Picking up from yesterday –
I don’t see a single American around me anymore. Let’s all remember, I don’t speak Spanish. I’m holding all my luggage (and a coat). And I have no idea where to get my bib at his giant place in Mexico…
So, I’m running around from tent to tent, trying desperately to find someone who speaks English. But I can find no one.
Then I find the VIP tent. Well, okay, right?
I mean, if any tent is gonna have a) all the info b) people who speak some other probably popular-ish languages, it’s gotta be the tent for VIPs, right? (No.)
I get waved in by someone who turns out to be the wife of someone in our group. She has the same idea that this seems like a place that might have answers – or at least has a little bit of space, if nothing else.
Also, she probably wasn’t actually even waving me in, come to think of it, because her husband came in closely behind me. And we had a third American coming in at the same time as well.
So, we’re asking around and no one speaks English… until! Someone does. We explain the situation and he says he’s gonna figure it out for us. He calls in on his walkie. No one answers, so he goes on foot to check things out.
We finally take a tiny breather after all this running around with our luggage and we take turns in the port o’ potties. (Might as well use the bathroom while we (barely) have the time…
But English-speaking-dude never comes back!
The race is starting any minute, and we’re getting in a little bit of trouble for being in the VIP area without wristbands. So one of our runners runs over to yet another tent by the start line, while I send out a desperate email and Facebook message to the group asking if anyone knows where we go.
And my new runner friend gets an answer at the start line. We have to haul butt to a tent in center-field where they have our bibs. I get there before him and am told we have to sign a waiver at the table. I’m shown exactly where to sign. (I know it’s generally the same place, but we’re not thinking an in a hurry (and for all I know it’s in Spanish. I was paying no attention. They could’ve gotten me to sign my life away).) Anyway, I get a pen ready of him. As soon as he gets there, I point exactly where he has to sign. We sign and run.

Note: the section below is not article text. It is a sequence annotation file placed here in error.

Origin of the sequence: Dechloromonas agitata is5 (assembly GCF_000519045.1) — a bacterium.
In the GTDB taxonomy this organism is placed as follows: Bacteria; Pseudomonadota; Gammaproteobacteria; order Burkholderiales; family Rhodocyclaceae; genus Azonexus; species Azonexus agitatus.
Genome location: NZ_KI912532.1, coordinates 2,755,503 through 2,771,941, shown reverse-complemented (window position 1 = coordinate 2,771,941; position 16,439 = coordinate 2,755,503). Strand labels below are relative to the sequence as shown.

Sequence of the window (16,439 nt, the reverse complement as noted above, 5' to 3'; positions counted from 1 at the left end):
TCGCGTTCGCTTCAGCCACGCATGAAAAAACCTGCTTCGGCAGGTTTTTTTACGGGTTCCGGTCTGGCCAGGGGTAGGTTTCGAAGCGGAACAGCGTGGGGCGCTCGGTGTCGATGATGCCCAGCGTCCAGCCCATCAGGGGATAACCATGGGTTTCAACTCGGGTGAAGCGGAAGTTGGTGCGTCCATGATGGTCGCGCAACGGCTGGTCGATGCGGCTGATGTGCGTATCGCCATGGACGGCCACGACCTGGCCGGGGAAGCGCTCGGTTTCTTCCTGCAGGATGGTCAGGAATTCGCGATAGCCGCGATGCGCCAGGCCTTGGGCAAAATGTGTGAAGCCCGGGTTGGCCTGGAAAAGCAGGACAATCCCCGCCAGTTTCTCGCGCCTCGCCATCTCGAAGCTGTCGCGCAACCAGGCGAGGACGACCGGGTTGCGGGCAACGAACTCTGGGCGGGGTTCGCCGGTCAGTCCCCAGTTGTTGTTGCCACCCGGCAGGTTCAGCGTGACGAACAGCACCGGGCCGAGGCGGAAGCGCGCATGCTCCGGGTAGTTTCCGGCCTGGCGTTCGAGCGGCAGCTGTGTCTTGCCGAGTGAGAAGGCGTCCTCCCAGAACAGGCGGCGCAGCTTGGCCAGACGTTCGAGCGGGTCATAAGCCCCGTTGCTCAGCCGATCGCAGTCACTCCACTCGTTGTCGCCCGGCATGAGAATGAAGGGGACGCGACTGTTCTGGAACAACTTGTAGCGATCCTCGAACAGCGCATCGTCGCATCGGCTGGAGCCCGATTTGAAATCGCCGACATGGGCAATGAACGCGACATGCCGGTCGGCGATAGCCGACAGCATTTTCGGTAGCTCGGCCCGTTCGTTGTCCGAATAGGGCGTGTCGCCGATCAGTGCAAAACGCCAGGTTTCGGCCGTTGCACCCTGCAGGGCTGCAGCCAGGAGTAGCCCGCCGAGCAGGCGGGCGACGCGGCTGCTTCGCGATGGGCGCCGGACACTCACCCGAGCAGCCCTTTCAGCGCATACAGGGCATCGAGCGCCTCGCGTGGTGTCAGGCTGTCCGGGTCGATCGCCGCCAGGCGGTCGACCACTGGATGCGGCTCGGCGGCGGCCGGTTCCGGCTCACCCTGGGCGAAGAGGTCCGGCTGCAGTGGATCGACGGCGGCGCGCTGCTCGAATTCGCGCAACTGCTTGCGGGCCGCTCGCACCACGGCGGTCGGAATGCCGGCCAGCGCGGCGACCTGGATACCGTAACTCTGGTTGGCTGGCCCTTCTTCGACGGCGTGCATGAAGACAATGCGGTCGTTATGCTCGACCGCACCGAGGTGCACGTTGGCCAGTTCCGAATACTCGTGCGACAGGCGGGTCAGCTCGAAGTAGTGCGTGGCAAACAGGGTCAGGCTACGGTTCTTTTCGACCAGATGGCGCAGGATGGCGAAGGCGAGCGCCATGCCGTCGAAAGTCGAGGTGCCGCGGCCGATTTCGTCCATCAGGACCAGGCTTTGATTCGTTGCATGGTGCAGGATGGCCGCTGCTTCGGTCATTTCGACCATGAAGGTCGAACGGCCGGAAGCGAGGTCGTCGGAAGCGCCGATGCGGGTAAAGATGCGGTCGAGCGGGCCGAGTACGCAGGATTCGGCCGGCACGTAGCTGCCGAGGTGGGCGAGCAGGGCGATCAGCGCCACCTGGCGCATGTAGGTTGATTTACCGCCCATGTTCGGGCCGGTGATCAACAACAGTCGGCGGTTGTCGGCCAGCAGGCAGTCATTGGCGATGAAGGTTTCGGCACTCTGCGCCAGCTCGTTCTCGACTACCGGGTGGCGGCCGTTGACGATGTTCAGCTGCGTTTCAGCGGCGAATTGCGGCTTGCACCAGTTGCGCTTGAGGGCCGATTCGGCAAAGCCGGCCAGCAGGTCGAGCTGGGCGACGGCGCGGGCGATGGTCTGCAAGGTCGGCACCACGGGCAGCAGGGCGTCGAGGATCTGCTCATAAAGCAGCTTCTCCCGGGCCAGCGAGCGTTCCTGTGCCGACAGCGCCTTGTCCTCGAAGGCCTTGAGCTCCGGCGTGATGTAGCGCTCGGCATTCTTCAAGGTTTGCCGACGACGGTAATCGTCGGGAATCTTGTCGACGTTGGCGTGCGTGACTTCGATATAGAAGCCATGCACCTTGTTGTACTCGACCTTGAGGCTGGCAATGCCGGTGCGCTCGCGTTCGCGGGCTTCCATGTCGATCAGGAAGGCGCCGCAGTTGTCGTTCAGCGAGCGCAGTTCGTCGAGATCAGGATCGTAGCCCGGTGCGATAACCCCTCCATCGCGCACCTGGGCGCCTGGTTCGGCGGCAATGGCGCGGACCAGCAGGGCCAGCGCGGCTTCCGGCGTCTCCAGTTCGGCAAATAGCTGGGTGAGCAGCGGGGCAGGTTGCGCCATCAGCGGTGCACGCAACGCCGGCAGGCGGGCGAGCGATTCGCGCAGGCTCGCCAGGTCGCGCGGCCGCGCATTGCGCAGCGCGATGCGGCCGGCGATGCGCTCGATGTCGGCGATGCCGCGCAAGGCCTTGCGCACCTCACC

I am carrying my bib and safety pins with me – didn’t even put it on, because we had no time. The race had already started!
Then, when I reach the start, there are barriers surrounding it – and not the barriers like at the US Rock ‘n’ Roll races where we can actually get through, but like these full barriers you can’t climb under. So, then I’m pushing through the crowd – saying excuse me, but I’m not 100% sure everyone can understand me because I’m just some dumb American being pushy. Then I leap up on top of the barrier and flip over. (I do not have an easy time with these at Spartan events. But dang. I go over this one like this is my job. I guess anything’s possible when adrenaline is flowing.)
Then I start jogging.
Now, I just have to outrun the shuttle. (Dum dum duuuuuuum [*scary chords*].)
So, I’m trying to outrun the shuttle, and let me tell you… it is not going well.
People keep asking me if I’m okay, and trying to encourage me to just get a little boost, but I just keep refusing and trying to hard to stay up with the time limit.
Ooooh, and then…
Somewhere around the section where we’re going into the highway, this guy on this scooter/motorcycle-y thing is trying to explain to me (again, in a language I lamely don’t speak) that I need to get on his scootery-motorcycle thing. But I really don’t want to. (Of course.)